Weather Watching


Weather Watching

Gorgeous dawn this morning, one of a week full. Black clouds nested low but high enough for pink slanting across the underbelly to produce more than one wow.  And ~ briefly ~ the distinct form of an eagle with pink tailfeathers. Thanks, mother nature.

We’re told an Atmospheric River is about to empty over our coast here starting about now, north getting the greatest impact. Sets me to thinking about weather. Here’s a rainy day story for you.

Just let me say that I’ve seen some weather in my life. The most intense and varied and long running was, so far, in the Blue Ridge Mountains of Virginia. It beat out Yosemite’s High Sierras at 5,000 feet, Vermont’s Green Mountains, Mississippi’s hurricanes, and California’s floods.

I moved from downtown Brooklyn to a teeny town called Bluemont, on a rise of about 200 feet. Not much elevation above the DC swamps, but there’s some configuring the Blue Ridge has done to produce unbelievably intense storms of enormous drama. The hills are abrupt and ferocious rivers (Potomac, Shennandoah) and multitudinous tributaries run at their bases providing constant moisture and interesting wind.

I should add that this town of Bluemont was at the base of a 1750 foot rise named Mt. Weather. A slippery, narrow black ribbonned road led up to the pinpoint of the first  U.S. weather balloon launch. If Ben Franklin had asked George Washington where to find electrified air, George (who as a youthful surveyer lived, I swear, in THAT shed right there, on every single farmer’s south forty) would have sent him south of Phili. In (numerous) winter ice storms the air would blacken right down to your feet, not just bouncing above your head somewhere. The place drew thunder and lightning to the highly forested hilltop. Unbelievable sound and light show. Gene Kruppa, Gabriel, and Michael Jackson all en flagranted on the same stage.

Trees would drop and shatter the air. Phone, electric, and wells would stop and you’d for sure have remembered to top off the cords of firewood with sturdy plastic. That was Bluemont. Two years later I rented a c.1830 log cabin on a 60 acre farm in the middle of nowhere about a mile from Harper’s Ferry. Now THAT place had what you call weather. If you survived til dawn you got an eyeful.

Violent Dawn Across the Pond. Oil on Canvas.
Log Cabin Farm, Virginia

Tasmania Dwellers, photographers


I highly recommend the photographic work and intro to a life on the other side of the planet that’s worth knowing about…this is some stunning journey…some life…some incredible adventure. The link is below, and the quote from his RedBubble page. You will be thrilled at what you find here……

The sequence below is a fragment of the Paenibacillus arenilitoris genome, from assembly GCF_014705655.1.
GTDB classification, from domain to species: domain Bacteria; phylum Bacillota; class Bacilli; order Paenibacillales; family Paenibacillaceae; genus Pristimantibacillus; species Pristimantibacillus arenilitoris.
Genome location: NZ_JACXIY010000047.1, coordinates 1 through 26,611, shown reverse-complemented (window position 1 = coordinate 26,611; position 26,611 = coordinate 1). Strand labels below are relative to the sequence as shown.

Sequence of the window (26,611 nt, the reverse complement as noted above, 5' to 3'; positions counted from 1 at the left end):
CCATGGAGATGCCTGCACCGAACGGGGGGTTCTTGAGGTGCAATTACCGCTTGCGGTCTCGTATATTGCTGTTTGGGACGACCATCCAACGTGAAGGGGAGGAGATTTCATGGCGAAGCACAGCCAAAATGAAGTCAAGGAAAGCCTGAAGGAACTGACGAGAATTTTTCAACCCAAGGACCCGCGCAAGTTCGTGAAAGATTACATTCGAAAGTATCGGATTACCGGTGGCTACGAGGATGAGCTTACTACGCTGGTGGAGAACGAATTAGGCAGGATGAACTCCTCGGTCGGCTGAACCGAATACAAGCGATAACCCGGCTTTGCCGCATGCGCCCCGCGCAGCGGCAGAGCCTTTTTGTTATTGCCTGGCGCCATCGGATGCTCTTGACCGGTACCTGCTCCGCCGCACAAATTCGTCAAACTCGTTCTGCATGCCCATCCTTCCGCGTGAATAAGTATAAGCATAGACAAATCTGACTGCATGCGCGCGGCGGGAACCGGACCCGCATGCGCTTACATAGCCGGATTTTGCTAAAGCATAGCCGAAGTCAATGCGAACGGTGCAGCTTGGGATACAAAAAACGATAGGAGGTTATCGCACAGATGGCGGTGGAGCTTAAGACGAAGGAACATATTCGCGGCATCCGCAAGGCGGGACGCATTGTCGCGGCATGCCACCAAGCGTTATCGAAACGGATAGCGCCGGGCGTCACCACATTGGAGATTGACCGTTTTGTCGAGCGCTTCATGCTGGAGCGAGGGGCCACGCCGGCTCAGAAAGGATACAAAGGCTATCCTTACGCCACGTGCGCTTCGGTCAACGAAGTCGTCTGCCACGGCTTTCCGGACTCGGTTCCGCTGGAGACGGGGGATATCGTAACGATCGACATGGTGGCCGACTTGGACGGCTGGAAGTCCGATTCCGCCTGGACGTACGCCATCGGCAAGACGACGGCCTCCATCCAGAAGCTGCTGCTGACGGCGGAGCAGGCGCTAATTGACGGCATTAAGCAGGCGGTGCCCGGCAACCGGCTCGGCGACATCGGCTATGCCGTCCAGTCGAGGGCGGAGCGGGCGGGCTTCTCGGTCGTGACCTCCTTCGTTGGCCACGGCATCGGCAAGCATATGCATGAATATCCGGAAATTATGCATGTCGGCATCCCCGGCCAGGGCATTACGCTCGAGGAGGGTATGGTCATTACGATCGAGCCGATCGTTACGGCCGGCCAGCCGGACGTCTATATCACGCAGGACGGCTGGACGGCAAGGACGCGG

http://www.redbubble.com/people/tinnieopener

“I live and work here at Cradle Mountain in the north-west of Tasmania and have been part of the small local community up here for 3 and a half years looking after the needs of people who come to stay and enjoy the area.”



Happy Birthday America


The Hawks Perch, Big Sur

HAPPY BIRTHDAY AMERICA     We’re 235 years old today. The spirit of revolution is never far from our hearts. Nor should the men who were the first American politicians be who pledged their “lives, their liberty, and their sacred honor” on that declaration of independence from European tyrants. We need a long hard look for a single politician today with any honor much less sacred. Americans are good in a crisis and excellent at accomplishing the impossible. In due course we’ll throw the scoundrels out, drain the DC swamp, and continue changing the world for the better by example. The past decade has been an educational intro to cultures which need getting up to speed, discovering the enlightenment of human potential, individualism, and independence. We’re still a beacon. Happy Birthday sweet land of liberty, shine on.

BIG SUR SUMMER      We really are in the most spectacular Big Sur summer, enveloped in gorgeous sunny blue-skied air. The recent short rain set all the aromas loose again, the potent bay, sweet fern and jasmine, sharp acacia, and dark rich riverbank earth. There’s a waft of salt mixed in from the ocean.

Big Sur is in a sweet pocket of sun with fog and cloud banks just to the north and the south of us.

Bearded Iris, Big Sur Hillside

Sold a large painting yesterday,  “Wild Bearded Iris by Riverbank”, (shown), it’s headed north above San Francisco with a wonderful couple. They didn’t say a word for a good ten minutes, walking around the gallery, looking, looking in silence, then the woman stopped in front of a painting she’d kept returning to and out of dead quiet said, “It’s beautiful! It’s so beautiful!” and I swear I saw her heart leap.

There are more pleasures with my gallery than I can sometimes count and sometimes am barely aware of. One is the joy of connecting work I’ve done with a stranger. Good day. Business coming back, roads open, campers and thrilled travelers, and the air rife with the happiness of being alive.